Primary Care RAP has covered the start-screening-mammos-at-age-50 perspective in the past. Today, we’ll explore the other side of the coin: why women’s health focused organizations recommend beginning annual screening mammography at age 40. Neda Frayha, MD sat down with Dr. Alison Chetlen, DO a breast imaging expert and Associate Professor and Vice Chair of Education in the Department of Radiology at Penn State Health and Hershey Medical Center, for a deeper dive into the evidence we don’t always hear about in primary care.
Hoarseness is a common complaint in the primary care setting. Our ENT colleague, Dr. Elizabeth Guardiani, sits down with Drs. Matt DeLaney and Neda Frayha to discuss how we can approach this in primary care as well as when to refer to a specialist. For more incredible segments like this, subscribe to PC:RAP today. You'll never miss a moment of the program and you'll stay up-to-date on all the latest with your favorite Primary Care RAP hosts and contributors.
We all know what to do in pre-op visits for non-cardiac surgery. But guidelines on the pre-op management of cardiac surgery patients are hard to find. Neda Frayha, MD sat down with Dr. Michael Grant, a cardiac anesthesiologist at the Johns Hopkins University School of Medicine, to learn what we need to worry about (and what our pre-op evaluations should include) when our patients go off to cardiac surgery. For more incredible segments like this, subscribe to PC:RAP today. You'll never miss a moment of the program and earn 42 hours of CME per year.
It all started when Paul and Neda researched porphyria to answer a mailbag question. Paul couldn’t get the song ‘Ophelia’ by the Lumineers out of his head. So he did what any self-respecting lyrical genius would do and wrote a different version of the song. Hippo Education’s own Melinda Hershey brought her vocal talent to the collaboration, and voila - ‘Oh, Porphyria!’ was born. For more incredible education like this, subscribe to PC:RAP today. You'll never miss a moment of the program and earn 42 hours of CME per year.
Post-contrast AKI (or contrast induced nephropathy as it used to be called) is one of those hot-button issues in modern medicine. Is it really a thing? Was it ever, really? Neda Frayha, MD sits down with Dr. Salim Rezaie of Rebel EM for an invigorating conversation about this controversial topic and what the literature actually tells us about it. For more incredible segments like this, subscribe to PC:RAP today. You'll never miss a moment of the program and earn 42 hours of CME per year.
Given the recent spike of VAPI (vaping associated pulmonary injury) cases, our HIPPO medical editorial team review the clinical presentation and latest management recommendations for this lung disease. Mizuho Morrison and Sol Behar discuss a recent case, and review the hot-off-the-press published CDC health alert. Take a listen! Pearls: There has been a recent explosion in vape associated pulmonary injury, with serious morbidity and mortality. VAPI has been more commonly associated with THC-containing products ,although a wide variety of nicotine containing products and devices have been reported. Symptoms: Constitutional symptoms (100%) Respiratory distress and cough (98%) GI symptoms: nausea, vomiting, diarrhea (80%) Fever (30%) Diagnosis: Vaping in past 90 days, bilateral pulmonary infiltrates on imaging, Ground-glass appearance noted on CT chest. Absence of detectable bacterial/viral infection. Treatment: Respiratory support Steroids may be beneficial Antibiotics alone do not appear to help as this is not an infectious process, rather an inflammatory one. However given initial mixed presentation, it is not unreasonable to initiate antibiotics until pneumonia is ruled out and diagnosis is confirmed. References: Layden JE1,Pulmonary Illness Related to E-Cigarette Use in Illinois and Wisconsin - Preliminary Report. N Engl J Med. 2019 Sep 6. https://www.cdc.gov/media/releases/2019/p0906-vaping-related-illness.html https://emcrit.org/ibcc/vaping-associated-pulmonary-injury/ https://health.ny.gov/press/releases/2019/2019-09-05_vaping.htm How would you like to listen to 6 months of full episodes for free? For the month of September, when you refer a friend to sign up for Primary Care RAP, you'll get 6 free months of Primary Care RAP for yourself--on top of the $25 Amazon gift card you get for every friend who signs up! Start sharing below! Refer a friend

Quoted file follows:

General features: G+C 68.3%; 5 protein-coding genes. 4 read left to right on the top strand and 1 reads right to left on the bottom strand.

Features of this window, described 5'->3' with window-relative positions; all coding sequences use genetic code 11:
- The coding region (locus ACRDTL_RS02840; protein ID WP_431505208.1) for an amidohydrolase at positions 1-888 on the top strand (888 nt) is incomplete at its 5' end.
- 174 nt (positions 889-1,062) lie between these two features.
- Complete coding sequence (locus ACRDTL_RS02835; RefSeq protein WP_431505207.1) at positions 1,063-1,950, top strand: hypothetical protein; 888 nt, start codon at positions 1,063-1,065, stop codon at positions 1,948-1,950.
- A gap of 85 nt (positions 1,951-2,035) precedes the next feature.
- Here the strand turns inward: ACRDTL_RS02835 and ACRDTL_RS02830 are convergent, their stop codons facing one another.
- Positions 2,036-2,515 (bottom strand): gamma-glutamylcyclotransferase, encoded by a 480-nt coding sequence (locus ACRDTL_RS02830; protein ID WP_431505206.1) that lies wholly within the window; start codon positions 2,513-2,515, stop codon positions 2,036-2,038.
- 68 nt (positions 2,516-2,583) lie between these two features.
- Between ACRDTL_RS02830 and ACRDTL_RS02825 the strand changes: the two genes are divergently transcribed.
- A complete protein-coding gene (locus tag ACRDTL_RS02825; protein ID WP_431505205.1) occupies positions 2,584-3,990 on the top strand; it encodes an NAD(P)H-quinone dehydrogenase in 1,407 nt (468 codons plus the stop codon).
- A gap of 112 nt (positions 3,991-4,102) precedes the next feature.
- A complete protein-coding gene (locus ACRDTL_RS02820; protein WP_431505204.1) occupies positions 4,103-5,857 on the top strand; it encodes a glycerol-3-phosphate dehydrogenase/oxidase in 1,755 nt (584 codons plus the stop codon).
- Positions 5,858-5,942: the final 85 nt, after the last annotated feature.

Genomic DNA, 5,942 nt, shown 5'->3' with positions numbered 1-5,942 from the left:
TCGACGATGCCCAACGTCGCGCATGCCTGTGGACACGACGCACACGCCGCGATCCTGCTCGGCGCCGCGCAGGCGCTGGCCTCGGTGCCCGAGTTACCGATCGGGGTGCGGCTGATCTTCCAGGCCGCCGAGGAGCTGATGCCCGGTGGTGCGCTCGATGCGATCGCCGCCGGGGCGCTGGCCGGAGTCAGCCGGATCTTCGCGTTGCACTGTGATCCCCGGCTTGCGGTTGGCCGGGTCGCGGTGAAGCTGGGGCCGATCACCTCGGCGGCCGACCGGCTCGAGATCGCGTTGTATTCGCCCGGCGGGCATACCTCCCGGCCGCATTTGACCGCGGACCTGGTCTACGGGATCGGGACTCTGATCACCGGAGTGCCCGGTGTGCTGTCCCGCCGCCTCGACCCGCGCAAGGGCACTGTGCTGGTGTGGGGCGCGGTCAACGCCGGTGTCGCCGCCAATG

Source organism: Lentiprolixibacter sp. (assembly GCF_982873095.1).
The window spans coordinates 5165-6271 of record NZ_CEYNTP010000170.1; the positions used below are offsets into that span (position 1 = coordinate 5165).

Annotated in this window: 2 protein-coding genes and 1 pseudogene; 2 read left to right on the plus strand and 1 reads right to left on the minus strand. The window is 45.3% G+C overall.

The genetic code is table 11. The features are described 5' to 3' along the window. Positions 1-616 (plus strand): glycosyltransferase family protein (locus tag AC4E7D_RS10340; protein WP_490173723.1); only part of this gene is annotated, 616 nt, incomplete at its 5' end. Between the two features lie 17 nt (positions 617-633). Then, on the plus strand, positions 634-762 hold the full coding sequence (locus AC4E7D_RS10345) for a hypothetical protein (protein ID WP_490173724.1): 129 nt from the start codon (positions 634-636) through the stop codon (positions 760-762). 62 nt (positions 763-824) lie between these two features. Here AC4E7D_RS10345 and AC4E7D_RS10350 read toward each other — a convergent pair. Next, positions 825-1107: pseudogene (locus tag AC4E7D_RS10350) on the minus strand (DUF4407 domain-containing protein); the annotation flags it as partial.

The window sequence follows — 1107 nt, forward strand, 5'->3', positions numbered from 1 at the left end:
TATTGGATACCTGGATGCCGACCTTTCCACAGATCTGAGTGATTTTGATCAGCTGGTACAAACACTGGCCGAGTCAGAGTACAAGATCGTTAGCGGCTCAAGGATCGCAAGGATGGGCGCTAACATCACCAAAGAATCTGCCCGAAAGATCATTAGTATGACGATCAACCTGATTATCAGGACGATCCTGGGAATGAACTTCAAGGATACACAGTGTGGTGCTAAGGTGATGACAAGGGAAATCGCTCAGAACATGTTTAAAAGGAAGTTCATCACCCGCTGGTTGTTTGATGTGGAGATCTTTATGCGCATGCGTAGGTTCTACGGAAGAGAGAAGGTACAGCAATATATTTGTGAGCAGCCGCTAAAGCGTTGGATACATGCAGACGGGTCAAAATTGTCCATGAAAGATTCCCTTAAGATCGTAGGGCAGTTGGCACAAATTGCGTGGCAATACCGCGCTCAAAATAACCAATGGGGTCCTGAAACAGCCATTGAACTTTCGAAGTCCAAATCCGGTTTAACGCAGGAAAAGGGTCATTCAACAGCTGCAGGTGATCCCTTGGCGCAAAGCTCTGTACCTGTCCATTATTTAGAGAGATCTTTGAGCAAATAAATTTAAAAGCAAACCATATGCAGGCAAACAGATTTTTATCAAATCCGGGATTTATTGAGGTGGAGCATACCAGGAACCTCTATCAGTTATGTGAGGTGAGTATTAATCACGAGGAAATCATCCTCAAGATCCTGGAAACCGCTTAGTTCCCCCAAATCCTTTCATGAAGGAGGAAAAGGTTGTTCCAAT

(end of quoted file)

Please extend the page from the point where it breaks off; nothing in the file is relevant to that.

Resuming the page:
We see “ALL: PCN” all the time. But how often is it true? And why does it matter? Our own Dr.Neda Frayha sits down with Dr. Torie Grant, a Med/Peds Allergist and Immunologist at Johns Hopkins, to learn all about the risks attached to a penicillin allergy label and some easy approaches to debunking this allergy in the primary care setting. Thanks for listening to Primary Care RAP on iTunes. We hope you've learned some fantastic pearls so far from the free chapter segments. How would you like to listen to 6 months of full episodes for free? For the month of September, when you refer a friend to sign up for Primary Care RAP, you'll get 6 free months of Primary Care RAP for yourself--on top of the $25 Amazon gift card you get for every friend who signs up! Start sharing below! Refer a friend
Can HIV be managed in the primary care setting? With today’s advances in antiretroviral therapy, the answer is yes. Infectious Disease expert Dr. Devang Patel sits down with Mizuho Morrison, DO and Neda Frayha, MD for a conversation about the latest developments in HIV treatment. For more incredible segments like this, subscribe to PC:RAP today. You'll never miss a moment of the program and earn 42 hours of CME per year.